For nearly two-thirds of Canadian millennials, anxieties regarding real estate colour not just their fiscal plans but also their relationship prospects.
The HSBC-sponsored Beyond the Bricks annual survey, which asked 1,077 Canadians about their viewpoints toward home ownership, found that as much as 61% of the young adult cohort had serious housing worries.
“The anxiety millennials (and others) feel is justified. Close to 70% of Canadians own their home but less than 30% do so without a mortgage,” HSBC Bank Canada senior vice president Barry Gollom said.
Many Canadian millennials now consider shared financial (39% of respondents) or property (33%) goals as more important criteria than physical appearance when it comes to potential romantic partners.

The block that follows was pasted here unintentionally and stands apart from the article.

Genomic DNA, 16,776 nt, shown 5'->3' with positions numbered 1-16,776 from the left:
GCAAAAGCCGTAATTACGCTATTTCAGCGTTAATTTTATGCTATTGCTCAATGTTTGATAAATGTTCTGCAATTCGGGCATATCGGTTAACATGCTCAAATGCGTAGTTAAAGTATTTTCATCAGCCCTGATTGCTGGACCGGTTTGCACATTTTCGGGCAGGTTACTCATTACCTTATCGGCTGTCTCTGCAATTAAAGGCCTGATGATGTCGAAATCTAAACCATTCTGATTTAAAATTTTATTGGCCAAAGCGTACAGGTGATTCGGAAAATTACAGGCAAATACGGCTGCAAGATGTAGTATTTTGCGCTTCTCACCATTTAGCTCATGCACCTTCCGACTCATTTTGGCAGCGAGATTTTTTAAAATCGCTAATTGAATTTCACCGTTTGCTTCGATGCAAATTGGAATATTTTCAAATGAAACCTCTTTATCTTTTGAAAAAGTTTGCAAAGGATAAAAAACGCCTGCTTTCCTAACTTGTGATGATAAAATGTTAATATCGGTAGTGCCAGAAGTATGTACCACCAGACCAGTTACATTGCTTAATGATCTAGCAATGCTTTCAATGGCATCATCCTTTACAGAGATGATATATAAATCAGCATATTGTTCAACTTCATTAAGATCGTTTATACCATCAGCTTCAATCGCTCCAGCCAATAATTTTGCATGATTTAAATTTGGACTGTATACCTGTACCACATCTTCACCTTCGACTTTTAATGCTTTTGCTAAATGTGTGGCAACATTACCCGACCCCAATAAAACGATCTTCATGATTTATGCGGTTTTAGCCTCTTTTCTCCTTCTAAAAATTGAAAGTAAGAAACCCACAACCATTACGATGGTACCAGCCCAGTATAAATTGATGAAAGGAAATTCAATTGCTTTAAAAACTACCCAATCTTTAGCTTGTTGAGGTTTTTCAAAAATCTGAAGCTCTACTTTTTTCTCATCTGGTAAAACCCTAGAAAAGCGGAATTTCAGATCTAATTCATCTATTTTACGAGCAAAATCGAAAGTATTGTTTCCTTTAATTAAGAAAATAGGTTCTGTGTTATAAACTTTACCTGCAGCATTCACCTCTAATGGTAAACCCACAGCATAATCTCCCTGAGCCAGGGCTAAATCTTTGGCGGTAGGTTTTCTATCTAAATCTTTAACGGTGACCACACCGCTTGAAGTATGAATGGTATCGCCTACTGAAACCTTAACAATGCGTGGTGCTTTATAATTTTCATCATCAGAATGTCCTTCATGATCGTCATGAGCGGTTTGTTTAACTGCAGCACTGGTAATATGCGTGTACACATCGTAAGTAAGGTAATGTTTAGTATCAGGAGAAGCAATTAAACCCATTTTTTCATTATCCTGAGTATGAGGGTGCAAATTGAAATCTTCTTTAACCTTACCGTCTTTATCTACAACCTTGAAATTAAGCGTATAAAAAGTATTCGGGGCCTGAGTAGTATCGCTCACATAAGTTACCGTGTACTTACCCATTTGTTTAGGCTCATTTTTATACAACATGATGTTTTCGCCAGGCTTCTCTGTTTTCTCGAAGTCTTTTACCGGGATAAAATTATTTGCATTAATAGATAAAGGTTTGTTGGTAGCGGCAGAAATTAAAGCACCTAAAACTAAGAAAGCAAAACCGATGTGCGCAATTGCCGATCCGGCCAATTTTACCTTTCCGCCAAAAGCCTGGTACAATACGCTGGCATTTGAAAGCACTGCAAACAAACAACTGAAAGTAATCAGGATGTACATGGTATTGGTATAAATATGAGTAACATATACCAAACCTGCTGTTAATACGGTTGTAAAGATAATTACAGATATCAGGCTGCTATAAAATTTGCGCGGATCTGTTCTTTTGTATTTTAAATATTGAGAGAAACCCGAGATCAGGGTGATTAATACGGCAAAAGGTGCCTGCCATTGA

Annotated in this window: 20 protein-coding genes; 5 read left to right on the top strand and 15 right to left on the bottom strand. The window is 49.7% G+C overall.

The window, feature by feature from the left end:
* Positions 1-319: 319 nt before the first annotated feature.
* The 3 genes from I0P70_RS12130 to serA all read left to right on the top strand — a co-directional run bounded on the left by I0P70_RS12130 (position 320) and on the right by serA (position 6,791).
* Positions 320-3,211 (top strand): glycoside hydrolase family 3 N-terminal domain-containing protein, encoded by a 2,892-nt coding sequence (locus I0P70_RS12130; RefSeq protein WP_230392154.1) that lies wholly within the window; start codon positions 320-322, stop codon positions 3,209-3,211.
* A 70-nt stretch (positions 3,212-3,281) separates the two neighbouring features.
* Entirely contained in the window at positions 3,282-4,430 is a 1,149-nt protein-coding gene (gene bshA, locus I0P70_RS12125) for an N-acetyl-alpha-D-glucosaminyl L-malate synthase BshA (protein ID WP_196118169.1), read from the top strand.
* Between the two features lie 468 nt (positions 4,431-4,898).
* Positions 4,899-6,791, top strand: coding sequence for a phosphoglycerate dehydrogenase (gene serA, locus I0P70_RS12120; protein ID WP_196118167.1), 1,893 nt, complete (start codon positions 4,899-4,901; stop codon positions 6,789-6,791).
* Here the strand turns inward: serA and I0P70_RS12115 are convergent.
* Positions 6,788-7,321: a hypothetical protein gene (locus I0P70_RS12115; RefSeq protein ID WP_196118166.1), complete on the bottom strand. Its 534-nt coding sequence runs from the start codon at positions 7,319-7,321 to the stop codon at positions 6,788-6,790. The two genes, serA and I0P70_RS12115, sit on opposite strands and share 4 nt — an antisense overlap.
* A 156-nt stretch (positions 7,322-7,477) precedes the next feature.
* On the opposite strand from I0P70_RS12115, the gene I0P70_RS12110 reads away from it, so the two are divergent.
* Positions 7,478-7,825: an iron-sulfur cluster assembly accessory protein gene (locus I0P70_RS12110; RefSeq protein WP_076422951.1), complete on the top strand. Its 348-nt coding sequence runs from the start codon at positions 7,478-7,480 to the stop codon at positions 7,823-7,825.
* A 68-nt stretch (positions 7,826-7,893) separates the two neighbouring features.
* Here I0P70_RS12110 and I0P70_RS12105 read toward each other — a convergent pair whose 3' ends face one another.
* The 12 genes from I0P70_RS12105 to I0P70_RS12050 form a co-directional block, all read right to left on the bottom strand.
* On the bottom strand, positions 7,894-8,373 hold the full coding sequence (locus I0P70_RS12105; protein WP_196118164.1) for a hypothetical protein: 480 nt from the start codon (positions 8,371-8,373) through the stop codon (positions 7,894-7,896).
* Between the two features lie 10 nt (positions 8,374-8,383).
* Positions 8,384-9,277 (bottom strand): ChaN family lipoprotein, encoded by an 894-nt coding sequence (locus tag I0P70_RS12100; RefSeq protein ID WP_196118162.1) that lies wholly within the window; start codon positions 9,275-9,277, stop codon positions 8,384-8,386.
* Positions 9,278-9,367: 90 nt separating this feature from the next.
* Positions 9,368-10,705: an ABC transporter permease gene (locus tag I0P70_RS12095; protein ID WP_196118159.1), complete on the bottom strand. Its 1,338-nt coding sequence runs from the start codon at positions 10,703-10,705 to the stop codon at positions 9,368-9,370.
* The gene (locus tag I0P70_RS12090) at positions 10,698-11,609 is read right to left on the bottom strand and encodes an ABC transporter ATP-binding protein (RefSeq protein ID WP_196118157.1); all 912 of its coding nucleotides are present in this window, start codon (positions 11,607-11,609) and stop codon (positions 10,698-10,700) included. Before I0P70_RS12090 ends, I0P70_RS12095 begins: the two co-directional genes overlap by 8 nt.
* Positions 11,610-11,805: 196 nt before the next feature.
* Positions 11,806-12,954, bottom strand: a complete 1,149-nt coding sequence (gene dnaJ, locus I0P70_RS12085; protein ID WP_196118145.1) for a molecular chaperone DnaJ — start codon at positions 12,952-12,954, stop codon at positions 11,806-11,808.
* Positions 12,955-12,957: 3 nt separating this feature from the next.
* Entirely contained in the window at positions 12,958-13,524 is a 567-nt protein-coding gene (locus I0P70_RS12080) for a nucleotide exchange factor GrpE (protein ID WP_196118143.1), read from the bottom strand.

Moreover, members of the demographic were 16% more likely to stay in bad relationships due to property, compared to the overall Canadian average of 6%.
Among those who have found their preferred partners, 62.8% said that their last house move was due to finances. These considerations included getting more value for money (25.5%) and relocating to a market with a lower cost of living (23.4%).
The prevalence of housing in Canadian millennials’ plans and worldviews will likely intensify, as the demographic continues to suffer from static incomes and high living costs.
According to the non-profit housing advocacy organization Generation Squeeze, Canada’s young adults take an average of 13 years to save for 20% on a median-priced home, while their parents needed just around five years to do so in 1976.
“It’s crushing those who walk in their footsteps,” lead author and University of British Columbia policy professor Paul Kershaw said earlier this year.
Kershaw added that true housing affordability can be reached only if average earnings double (up to $93,400 annually), or if average home prices declined by half (a reduction of approximately $223,000).